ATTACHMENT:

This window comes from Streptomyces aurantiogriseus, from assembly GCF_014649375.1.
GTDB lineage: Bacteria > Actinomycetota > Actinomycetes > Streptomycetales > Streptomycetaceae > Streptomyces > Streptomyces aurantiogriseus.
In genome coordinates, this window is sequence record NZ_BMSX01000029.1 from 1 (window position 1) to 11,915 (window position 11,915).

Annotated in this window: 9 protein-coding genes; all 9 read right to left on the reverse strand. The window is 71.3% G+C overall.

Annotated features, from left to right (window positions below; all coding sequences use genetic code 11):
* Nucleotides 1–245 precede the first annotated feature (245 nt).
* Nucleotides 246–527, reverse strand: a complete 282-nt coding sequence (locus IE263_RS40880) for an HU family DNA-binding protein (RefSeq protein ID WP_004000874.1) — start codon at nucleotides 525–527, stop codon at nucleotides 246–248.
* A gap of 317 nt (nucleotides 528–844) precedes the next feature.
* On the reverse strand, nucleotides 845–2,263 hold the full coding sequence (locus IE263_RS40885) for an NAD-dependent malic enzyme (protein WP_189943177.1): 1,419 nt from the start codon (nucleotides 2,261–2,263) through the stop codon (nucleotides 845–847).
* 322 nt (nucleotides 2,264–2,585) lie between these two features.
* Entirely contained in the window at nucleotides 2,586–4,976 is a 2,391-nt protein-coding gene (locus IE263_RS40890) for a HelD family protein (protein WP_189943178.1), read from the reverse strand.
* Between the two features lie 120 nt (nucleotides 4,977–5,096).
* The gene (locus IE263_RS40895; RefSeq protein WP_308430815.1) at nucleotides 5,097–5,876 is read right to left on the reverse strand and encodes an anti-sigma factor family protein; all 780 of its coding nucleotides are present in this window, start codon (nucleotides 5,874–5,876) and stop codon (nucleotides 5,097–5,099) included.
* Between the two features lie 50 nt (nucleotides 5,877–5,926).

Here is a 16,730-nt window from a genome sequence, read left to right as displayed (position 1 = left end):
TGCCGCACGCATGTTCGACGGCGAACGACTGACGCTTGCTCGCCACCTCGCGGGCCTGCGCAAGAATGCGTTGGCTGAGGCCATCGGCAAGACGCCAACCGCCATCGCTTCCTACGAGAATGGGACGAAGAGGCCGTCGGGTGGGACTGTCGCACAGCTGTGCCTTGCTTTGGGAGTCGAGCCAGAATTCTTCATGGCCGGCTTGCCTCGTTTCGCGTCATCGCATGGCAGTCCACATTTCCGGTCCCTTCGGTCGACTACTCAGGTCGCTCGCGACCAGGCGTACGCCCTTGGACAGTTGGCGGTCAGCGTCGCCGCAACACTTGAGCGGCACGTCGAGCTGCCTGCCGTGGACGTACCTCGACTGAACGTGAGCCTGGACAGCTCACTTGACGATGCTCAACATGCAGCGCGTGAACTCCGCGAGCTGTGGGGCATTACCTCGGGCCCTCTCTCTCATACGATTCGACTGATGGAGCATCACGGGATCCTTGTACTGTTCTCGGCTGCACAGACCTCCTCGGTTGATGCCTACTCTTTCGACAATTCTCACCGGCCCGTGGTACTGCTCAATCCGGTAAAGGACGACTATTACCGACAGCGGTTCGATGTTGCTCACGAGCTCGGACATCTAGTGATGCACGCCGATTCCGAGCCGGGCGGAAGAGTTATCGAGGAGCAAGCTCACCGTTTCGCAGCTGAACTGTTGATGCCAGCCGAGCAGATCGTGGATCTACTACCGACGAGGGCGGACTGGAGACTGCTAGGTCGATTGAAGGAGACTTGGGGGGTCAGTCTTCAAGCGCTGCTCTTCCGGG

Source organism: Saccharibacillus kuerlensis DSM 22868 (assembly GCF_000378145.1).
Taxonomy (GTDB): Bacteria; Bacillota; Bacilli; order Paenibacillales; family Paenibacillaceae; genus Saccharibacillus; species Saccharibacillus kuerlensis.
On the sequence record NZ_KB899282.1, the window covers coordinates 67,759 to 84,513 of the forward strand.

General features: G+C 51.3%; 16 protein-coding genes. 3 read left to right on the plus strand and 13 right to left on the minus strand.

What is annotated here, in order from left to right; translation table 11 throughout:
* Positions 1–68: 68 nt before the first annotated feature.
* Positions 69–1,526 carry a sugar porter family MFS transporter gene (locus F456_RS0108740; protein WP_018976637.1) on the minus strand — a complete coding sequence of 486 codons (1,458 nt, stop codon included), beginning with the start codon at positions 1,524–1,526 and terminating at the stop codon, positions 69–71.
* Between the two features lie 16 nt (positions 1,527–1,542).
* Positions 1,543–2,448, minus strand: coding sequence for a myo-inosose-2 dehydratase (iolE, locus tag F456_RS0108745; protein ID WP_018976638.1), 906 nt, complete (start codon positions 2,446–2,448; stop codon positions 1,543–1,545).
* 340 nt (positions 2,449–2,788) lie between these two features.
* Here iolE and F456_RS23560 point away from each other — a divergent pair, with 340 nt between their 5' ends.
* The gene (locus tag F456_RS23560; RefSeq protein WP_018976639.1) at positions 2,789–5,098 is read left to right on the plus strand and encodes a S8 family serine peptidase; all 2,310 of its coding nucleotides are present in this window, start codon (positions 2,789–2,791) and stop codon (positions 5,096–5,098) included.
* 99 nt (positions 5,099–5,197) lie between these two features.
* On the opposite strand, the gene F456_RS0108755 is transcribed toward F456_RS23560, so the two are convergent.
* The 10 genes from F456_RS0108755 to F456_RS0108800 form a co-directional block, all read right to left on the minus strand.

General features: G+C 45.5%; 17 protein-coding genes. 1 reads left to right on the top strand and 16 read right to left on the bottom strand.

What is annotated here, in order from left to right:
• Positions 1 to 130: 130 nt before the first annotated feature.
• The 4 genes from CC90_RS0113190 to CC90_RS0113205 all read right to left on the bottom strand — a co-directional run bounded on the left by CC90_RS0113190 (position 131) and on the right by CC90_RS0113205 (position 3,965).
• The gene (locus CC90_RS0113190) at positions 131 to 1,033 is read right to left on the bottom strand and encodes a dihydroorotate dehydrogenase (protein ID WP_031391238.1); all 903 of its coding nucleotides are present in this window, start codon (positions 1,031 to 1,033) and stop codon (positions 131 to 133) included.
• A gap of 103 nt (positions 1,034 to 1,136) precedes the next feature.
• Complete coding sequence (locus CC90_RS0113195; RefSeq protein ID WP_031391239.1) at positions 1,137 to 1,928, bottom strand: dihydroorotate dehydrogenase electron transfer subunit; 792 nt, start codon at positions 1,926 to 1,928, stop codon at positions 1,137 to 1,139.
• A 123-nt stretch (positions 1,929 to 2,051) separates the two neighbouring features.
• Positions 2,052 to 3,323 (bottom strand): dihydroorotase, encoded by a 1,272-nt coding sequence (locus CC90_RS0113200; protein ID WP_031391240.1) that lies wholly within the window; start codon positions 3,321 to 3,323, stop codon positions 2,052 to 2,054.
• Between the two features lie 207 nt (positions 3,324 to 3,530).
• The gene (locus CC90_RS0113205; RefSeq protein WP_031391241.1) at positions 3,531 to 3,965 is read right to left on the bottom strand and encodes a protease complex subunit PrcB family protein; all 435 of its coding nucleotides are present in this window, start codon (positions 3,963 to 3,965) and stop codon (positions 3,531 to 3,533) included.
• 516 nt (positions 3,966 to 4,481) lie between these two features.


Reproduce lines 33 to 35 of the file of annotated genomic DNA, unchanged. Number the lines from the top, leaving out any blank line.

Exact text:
What is annotated here, in order from left to right:
• Positions 1 to 130: 130 nt before the first annotated feature.
• The 4 genes from CC90_RS0113190 to CC90_RS0113205 all read right to left on the bottom strand — a co-directional run bounded on the left by CC90_RS0113190 (position 131) and on the right by CC90_RS0113205 (position 3,965).